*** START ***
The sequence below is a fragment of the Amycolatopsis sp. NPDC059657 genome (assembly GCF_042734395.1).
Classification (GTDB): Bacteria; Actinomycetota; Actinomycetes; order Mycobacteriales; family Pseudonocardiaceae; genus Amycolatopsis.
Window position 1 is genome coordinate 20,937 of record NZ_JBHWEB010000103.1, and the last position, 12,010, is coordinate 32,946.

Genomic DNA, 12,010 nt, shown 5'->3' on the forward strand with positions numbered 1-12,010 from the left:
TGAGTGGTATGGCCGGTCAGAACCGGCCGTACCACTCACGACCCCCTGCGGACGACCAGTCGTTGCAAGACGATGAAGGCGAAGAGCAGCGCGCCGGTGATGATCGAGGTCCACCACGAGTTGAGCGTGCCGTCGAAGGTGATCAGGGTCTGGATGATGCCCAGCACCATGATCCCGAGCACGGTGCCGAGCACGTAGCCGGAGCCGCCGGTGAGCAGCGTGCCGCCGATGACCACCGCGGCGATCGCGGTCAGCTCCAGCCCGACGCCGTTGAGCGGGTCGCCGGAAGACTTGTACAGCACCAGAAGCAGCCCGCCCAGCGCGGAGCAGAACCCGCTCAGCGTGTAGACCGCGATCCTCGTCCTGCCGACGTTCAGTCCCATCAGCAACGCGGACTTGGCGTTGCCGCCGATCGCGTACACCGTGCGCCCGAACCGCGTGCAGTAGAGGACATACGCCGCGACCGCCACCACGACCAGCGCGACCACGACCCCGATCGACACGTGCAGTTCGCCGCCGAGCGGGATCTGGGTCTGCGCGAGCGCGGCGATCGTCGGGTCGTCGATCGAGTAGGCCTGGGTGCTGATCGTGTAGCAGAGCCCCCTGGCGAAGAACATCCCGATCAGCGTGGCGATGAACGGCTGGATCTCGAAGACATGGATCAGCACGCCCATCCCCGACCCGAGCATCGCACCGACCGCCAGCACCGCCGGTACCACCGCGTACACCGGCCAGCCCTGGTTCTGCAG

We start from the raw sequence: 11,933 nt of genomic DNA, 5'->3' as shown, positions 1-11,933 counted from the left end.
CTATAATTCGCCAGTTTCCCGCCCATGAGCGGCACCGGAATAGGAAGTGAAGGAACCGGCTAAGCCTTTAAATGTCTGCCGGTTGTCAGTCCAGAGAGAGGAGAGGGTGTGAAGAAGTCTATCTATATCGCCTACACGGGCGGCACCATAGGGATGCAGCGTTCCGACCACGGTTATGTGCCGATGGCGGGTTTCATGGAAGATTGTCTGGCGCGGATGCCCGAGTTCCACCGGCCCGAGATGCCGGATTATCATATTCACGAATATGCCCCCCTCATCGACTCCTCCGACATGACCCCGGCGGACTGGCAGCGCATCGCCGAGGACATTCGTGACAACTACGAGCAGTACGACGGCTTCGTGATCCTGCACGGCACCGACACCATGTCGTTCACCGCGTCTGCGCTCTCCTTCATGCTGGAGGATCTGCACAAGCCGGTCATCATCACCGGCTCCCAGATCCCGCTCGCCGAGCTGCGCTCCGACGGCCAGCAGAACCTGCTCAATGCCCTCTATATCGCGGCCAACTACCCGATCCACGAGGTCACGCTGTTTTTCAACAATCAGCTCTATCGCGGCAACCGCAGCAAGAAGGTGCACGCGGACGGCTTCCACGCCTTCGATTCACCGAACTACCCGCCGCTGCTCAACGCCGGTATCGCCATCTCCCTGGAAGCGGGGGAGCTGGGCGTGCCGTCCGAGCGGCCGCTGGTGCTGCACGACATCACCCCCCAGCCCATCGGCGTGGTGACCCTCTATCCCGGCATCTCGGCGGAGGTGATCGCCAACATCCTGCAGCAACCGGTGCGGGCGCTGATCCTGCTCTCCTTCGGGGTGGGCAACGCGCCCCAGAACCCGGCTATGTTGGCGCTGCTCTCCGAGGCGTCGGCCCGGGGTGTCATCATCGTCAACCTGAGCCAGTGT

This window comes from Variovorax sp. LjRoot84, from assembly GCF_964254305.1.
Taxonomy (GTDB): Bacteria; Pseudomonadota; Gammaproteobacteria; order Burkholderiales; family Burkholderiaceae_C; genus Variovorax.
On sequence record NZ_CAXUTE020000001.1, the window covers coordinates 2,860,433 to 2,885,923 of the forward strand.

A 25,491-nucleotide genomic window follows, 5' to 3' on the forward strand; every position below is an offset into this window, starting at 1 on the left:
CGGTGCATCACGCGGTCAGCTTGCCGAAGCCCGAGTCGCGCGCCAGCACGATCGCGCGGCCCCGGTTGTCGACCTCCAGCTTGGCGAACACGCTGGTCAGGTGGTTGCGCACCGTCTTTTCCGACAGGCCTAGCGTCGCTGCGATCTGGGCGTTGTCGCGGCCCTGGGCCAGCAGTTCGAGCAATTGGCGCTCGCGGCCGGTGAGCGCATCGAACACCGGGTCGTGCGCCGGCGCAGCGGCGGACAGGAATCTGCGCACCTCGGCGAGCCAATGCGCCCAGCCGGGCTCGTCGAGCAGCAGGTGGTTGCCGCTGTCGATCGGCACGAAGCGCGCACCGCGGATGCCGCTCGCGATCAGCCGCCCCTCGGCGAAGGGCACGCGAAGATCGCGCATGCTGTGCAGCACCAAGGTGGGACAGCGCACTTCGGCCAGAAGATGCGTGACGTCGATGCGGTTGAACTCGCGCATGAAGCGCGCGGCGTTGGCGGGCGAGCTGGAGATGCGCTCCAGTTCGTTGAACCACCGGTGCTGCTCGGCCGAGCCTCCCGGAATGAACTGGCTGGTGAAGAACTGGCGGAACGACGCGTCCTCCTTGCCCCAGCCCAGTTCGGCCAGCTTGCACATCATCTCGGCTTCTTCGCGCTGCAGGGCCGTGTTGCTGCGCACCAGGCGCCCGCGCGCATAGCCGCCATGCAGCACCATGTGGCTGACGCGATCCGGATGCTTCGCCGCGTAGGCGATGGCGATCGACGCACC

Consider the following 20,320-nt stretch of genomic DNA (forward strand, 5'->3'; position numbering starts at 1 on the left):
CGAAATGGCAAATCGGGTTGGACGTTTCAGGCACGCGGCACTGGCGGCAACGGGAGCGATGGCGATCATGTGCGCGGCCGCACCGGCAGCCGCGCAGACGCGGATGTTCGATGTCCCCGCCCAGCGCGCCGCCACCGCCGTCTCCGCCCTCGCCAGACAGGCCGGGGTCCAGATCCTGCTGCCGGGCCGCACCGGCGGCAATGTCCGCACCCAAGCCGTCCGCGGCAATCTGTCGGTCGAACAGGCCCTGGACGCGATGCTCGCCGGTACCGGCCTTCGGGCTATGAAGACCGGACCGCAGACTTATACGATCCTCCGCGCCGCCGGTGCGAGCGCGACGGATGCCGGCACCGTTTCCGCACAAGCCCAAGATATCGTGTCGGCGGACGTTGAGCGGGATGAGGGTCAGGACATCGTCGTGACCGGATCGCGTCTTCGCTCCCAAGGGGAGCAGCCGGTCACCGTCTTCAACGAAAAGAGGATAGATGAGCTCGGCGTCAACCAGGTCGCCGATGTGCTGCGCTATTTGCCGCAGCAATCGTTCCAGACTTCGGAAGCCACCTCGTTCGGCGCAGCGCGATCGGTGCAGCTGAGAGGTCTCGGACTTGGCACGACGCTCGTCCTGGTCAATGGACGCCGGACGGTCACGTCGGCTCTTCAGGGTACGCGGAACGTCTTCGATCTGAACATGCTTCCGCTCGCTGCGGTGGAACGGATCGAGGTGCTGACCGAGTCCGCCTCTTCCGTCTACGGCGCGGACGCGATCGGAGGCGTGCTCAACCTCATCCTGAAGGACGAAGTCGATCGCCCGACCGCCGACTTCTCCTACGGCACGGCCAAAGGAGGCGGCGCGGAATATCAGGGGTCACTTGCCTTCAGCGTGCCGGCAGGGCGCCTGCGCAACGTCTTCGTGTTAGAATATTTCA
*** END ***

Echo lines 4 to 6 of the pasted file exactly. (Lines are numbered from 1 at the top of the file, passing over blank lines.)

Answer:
Genomic DNA, 12,010 nt, shown 5'->3' on the forward strand with positions numbered 1-12,010 from the left:
TGAGTGGTATGGCCGGTCAGAACCGGCCGTACCACTCACGACCCCCTGCGGACGACCAGTCGTTGCAAGACGATGAAGGCGAAGAGCAGCGCGCCGGTGATGATCGAGGTCCACCACGAGTTGAGCGTGCCGTCGAAGGTGATCAGGGTCTGGATGATGCCCAGCACCATGATCCCGAGCACGGTGCCGAGCACGTAGCCGGAGCCGCCGGTGAGCAGCGTGCCGCCGATGACCACCGCGGCGATCGCGGTCAGCTCCAGCCCGACGCCGTTGAGCGGGTCGCCGGAAGACTTGTACAGCACCAGAAGCAGCCCGCCCAGCGCGGAGCAGAACCCGCTCAGCGTGTAGACCGCGATCCTCGTCCTGCCGACGTTCAGTCCCATCAGCAACGCGGACTTGGCGTTGCCGCCGATCGCGTACACCGTGCGCCCGAACCGCGTGCAGTAGAGGACATACGCCGCGACCGCCACCACGACCAGCGCGACCACGACCCCGATCGACACGTGCAGTTCGCCGCCGAGCGGGATCTGGGTCTGCGCGAGCGCGGCGATCGTCGGGTCGTCGATCGAGTAGGCCTGGGTGCTGATCGTGTAGCAGAGCCCCCTGGCGAAGAACATCCCGATCAGCGTGGCGATGAACGGCTGGATCTCGAAGACATGGATCAGCACGCCCATCCCCGACCCGAGCATCGCACCGACCGCCAGCACCGCCGGTACCACCGCGTACACCGGCCAGCCCTGGTTCTGCAG

We start from the raw sequence: 11,933 nt of genomic DNA, 5'->3' as shown, positions 1-11,933 counted from the left end.